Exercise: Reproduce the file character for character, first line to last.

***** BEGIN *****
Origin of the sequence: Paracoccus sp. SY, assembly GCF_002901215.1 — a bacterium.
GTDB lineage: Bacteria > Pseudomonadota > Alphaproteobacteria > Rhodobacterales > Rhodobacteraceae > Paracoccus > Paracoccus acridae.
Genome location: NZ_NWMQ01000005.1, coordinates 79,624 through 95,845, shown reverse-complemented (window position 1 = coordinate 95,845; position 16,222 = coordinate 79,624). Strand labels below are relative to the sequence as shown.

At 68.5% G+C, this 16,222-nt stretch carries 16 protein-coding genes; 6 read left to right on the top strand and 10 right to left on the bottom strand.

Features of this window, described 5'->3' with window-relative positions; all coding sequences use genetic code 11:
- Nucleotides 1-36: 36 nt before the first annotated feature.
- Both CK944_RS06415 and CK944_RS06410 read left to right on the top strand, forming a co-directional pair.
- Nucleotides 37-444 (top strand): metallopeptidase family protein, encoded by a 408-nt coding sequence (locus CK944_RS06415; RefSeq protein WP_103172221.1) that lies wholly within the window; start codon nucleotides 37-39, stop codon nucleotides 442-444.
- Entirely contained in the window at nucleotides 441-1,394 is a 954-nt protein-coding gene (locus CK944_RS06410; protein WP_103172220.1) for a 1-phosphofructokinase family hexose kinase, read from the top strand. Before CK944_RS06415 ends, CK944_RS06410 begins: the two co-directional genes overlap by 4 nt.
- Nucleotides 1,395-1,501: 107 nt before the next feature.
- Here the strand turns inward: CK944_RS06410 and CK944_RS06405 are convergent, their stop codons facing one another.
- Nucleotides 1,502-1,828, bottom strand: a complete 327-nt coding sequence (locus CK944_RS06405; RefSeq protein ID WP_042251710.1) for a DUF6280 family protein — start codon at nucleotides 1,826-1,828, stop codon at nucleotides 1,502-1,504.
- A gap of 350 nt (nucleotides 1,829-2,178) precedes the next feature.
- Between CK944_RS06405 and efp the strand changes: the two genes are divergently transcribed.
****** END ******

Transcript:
Origin of the sequence: Paracoccus sp. SY, assembly GCF_002901215.1 — a bacterium.
GTDB lineage: Bacteria > Pseudomonadota > Alphaproteobacteria > Rhodobacterales > Rhodobacteraceae > Paracoccus > Paracoccus acridae.
Genome location: NZ_NWMQ01000005.1, coordinates 79,624 through 95,845, shown reverse-complemented (window position 1 = coordinate 95,845; position 16,222 = coordinate 79,624). Strand labels below are relative to the sequence as shown.

At 68.5% G+C, this 16,222-nt stretch carries 16 protein-coding genes; 6 read left to right on the top strand and 10 right to left on the bottom strand.

Features of this window, described 5'->3' with window-relative positions; all coding sequences use genetic code 11:
- Nucleotides 1-36: 36 nt before the first annotated feature.
- Both CK944_RS06415 and CK944_RS06410 read left to right on the top strand, forming a co-directional pair.
- Nucleotides 37-444 (top strand): metallopeptidase family protein, encoded by a 408-nt coding sequence (locus CK944_RS06415; RefSeq protein WP_103172221.1) that lies wholly within the window; start codon nucleotides 37-39, stop codon nucleotides 442-444.
- Entirely contained in the window at nucleotides 441-1,394 is a 954-nt protein-coding gene (locus CK944_RS06410; protein WP_103172220.1) for a 1-phosphofructokinase family hexose kinase, read from the top strand. Before CK944_RS06415 ends, CK944_RS06410 begins: the two co-directional genes overlap by 4 nt.
- Nucleotides 1,395-1,501: 107 nt before the next feature.
- Here the strand turns inward: CK944_RS06410 and CK944_RS06405 are convergent, their stop codons facing one another.
- Nucleotides 1,502-1,828, bottom strand: a complete 327-nt coding sequence (locus CK944_RS06405; RefSeq protein ID WP_042251710.1) for a DUF6280 family protein — start codon at nucleotides 1,826-1,828, stop codon at nucleotides 1,502-1,504.
- A gap of 350 nt (nucleotides 1,829-2,178) precedes the next feature.
- Between CK944_RS06405 and efp the strand changes: the two genes are divergently transcribed.